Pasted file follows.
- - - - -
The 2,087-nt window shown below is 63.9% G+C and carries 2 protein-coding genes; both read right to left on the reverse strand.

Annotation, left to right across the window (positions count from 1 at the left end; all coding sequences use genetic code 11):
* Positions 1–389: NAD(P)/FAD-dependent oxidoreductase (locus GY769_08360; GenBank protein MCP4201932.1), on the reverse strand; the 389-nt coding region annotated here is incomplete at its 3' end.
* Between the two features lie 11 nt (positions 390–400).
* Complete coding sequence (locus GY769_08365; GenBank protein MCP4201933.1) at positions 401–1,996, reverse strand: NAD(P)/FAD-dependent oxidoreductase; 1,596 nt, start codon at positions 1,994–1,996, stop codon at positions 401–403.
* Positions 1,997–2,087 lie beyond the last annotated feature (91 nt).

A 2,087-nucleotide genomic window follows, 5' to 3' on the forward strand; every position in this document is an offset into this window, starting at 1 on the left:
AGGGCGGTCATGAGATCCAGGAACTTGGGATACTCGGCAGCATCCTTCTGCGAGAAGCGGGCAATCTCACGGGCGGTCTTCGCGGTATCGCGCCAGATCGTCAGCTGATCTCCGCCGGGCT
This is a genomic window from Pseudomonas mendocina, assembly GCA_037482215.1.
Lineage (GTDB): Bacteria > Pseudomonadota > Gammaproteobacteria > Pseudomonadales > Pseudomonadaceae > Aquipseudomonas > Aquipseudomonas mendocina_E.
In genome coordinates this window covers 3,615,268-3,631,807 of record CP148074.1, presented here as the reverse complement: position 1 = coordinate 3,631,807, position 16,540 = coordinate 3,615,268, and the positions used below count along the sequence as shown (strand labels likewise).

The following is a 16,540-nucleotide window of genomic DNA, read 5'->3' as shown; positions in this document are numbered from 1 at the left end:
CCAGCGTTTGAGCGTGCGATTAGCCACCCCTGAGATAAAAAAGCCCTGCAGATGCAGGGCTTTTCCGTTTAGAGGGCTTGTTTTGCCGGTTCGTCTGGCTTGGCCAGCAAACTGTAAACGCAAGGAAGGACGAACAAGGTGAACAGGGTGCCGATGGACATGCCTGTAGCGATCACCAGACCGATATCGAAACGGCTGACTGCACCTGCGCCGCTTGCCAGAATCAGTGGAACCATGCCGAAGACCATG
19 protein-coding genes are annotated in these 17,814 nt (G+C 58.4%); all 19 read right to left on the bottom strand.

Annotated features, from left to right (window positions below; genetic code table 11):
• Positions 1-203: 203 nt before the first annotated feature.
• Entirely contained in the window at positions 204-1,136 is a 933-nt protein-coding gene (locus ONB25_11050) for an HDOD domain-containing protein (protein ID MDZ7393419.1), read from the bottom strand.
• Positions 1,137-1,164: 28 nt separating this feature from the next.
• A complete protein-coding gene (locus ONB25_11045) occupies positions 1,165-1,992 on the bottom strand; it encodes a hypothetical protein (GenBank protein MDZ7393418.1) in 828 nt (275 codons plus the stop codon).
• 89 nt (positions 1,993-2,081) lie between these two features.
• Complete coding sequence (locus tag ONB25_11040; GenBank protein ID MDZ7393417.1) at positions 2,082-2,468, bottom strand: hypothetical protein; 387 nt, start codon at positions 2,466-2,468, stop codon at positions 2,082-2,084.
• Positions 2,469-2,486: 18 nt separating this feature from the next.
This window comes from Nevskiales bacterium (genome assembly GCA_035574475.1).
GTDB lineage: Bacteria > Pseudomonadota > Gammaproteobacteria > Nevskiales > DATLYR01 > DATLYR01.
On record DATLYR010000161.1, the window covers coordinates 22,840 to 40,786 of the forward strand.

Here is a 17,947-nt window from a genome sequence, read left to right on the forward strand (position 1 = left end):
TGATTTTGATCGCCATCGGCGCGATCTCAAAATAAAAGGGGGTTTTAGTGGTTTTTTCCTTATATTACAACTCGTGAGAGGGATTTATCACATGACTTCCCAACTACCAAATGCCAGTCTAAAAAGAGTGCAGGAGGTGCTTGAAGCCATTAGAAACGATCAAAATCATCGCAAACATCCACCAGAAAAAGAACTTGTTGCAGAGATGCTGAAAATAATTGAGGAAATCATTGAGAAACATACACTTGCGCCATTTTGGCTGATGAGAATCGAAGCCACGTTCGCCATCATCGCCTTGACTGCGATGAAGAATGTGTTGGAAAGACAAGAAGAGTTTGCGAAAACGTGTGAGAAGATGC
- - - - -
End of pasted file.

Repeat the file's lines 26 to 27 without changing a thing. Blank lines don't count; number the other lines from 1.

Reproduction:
Here is a 17,947-nt window from a genome sequence, read left to right on the forward strand (position 1 = left end):
TGATTTTGATCGCCATCGGCGCGATCTCAAAATAAAAGGGGGTTTTAGTGGTTTTTTCCTTATATTACAACTCGTGAGAGGGATTTATCACATGACTTCCCAACTACCAAATGCCAGTCTAAAAAGAGTGCAGGAGGTGCTTGAAGCCATTAGAAACGATCAAAATCATCGCAAACATCCACCAGAAAAAGAACTTGTTGCAGAGATGCTGAAAATAATTGAGGAAATCATTGAGAAACATACACTTGCGCCATTTTGGCTGATGAGAATCGAAGCCACGTTCGCCATCATCGCCTTGACTGCGATGAAGAATGTGTTGGAAAGACAAGAAGAGTTTGCGAAAACGTGTGAGAAGATGC